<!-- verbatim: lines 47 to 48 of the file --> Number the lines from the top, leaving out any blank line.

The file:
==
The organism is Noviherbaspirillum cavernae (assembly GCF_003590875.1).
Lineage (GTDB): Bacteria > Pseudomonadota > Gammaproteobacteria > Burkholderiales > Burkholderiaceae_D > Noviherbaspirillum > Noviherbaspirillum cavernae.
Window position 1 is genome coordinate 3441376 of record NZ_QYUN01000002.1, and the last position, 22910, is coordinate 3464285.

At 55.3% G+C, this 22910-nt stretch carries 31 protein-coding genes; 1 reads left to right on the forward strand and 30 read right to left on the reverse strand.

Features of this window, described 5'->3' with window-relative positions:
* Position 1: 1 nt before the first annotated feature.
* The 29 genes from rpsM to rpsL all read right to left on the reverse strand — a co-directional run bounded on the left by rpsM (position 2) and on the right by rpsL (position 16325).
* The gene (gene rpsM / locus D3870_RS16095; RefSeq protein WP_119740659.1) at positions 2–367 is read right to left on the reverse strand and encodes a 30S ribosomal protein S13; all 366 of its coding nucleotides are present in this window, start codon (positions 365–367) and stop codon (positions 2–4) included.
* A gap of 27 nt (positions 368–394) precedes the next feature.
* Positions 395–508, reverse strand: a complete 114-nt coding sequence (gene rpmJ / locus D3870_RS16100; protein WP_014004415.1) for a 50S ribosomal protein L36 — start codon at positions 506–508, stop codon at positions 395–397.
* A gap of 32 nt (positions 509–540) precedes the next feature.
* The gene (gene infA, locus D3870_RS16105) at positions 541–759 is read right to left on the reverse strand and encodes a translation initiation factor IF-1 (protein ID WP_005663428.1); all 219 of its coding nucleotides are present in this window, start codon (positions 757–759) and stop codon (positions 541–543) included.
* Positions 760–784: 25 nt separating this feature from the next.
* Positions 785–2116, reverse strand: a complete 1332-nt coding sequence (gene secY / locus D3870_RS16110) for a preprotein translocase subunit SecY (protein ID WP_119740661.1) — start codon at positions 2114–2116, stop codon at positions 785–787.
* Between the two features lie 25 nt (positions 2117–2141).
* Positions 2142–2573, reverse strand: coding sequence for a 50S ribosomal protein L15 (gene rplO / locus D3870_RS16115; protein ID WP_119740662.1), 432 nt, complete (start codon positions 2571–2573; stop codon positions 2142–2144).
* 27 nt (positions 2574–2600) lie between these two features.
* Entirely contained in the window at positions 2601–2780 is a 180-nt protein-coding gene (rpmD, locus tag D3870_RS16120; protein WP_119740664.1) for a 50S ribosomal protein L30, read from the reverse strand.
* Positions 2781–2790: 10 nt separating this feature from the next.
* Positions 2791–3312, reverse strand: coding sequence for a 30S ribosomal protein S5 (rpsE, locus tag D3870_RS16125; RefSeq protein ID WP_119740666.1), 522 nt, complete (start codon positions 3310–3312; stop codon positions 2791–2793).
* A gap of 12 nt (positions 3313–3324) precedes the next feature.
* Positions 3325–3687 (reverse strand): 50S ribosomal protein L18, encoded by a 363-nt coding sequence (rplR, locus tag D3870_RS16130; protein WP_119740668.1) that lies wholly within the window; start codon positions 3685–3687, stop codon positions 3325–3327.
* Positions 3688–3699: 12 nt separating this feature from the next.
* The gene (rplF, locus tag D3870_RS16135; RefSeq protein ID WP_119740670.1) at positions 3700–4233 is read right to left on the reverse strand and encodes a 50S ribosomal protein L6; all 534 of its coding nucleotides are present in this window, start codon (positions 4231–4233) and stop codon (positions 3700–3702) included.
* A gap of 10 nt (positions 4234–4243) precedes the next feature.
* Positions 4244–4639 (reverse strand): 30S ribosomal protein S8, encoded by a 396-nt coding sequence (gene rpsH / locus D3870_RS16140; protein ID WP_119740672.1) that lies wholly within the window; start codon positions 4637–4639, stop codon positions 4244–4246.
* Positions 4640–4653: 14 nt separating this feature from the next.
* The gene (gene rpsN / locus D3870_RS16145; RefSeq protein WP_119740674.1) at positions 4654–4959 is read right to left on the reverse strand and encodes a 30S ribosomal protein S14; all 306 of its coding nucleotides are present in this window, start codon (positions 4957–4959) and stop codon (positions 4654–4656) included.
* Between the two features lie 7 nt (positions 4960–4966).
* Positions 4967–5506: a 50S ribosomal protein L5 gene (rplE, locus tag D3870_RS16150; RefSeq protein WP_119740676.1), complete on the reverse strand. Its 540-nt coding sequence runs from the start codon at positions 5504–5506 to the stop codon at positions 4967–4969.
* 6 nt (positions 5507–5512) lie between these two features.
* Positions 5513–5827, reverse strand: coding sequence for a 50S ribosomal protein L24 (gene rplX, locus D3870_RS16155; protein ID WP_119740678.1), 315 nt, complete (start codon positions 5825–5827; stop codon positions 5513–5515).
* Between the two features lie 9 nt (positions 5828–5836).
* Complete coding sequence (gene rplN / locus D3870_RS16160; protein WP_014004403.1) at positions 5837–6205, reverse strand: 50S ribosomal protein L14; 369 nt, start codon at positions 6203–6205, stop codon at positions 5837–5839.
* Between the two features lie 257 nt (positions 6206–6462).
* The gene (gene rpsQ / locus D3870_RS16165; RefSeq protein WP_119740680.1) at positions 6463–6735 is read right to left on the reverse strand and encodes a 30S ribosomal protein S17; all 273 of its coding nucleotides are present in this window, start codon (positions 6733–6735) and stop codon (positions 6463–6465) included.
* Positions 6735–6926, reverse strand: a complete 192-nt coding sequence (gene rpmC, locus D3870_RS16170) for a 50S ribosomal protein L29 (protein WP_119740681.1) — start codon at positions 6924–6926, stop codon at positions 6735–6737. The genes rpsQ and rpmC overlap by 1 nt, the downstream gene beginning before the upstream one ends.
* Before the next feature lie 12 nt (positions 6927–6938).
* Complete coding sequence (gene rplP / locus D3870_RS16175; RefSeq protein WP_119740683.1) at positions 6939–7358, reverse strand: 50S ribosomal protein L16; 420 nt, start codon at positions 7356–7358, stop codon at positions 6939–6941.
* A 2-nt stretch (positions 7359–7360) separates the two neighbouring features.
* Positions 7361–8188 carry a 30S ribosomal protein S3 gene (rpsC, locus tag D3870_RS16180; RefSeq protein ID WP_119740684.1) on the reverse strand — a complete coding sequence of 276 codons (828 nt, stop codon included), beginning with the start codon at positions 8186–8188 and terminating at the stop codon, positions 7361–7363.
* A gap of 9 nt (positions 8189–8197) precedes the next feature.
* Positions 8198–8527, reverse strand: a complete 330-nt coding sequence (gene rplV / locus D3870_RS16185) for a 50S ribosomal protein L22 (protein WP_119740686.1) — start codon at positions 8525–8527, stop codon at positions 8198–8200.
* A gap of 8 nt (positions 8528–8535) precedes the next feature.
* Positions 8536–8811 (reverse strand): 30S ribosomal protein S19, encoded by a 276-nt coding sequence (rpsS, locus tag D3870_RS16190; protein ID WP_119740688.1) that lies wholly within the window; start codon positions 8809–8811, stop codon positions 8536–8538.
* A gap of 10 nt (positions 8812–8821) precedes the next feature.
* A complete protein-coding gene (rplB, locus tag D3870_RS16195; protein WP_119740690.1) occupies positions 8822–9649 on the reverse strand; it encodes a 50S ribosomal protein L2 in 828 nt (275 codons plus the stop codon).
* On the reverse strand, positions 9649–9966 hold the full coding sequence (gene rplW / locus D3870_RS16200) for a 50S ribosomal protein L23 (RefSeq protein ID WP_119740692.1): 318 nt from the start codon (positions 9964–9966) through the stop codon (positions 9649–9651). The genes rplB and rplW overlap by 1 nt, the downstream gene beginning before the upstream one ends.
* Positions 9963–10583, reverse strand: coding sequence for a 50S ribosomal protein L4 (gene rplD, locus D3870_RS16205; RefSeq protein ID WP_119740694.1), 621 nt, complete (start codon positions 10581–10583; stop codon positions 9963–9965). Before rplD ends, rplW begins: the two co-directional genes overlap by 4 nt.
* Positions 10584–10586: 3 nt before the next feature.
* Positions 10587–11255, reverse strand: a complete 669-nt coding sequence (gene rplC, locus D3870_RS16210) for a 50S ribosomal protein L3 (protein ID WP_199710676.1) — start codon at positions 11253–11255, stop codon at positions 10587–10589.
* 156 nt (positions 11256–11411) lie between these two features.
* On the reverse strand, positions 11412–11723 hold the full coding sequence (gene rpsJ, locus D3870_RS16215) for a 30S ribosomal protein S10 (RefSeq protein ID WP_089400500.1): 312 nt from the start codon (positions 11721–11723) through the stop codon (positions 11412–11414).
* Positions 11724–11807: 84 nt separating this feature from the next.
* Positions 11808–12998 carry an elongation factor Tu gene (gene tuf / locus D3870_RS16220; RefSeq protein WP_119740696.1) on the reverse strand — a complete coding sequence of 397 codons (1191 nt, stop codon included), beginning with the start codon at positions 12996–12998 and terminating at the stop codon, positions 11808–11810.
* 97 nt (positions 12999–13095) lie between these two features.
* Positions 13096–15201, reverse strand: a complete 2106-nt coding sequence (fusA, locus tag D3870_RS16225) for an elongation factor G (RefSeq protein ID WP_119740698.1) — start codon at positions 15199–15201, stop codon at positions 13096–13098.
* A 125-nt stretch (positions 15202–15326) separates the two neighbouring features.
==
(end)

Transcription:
* A complete protein-coding gene (rplB, locus tag D3870_RS16195; protein WP_119740690.1) occupies positions 8822–9649 on the reverse strand; it encodes a 50S ribosomal protein L2 in 828 nt (275 codons plus the stop codon).
* On the reverse strand, positions 9649–9966 hold the full coding sequence (gene rplW / locus D3870_RS16200) for a 50S ribosomal protein L23 (RefSeq protein ID WP_119740692.1): 318 nt from the start codon (positions 9964–9966) through the stop codon (positions 9649–9651). The genes rplB and rplW overlap by 1 nt, the downstream gene beginning before the upstream one ends.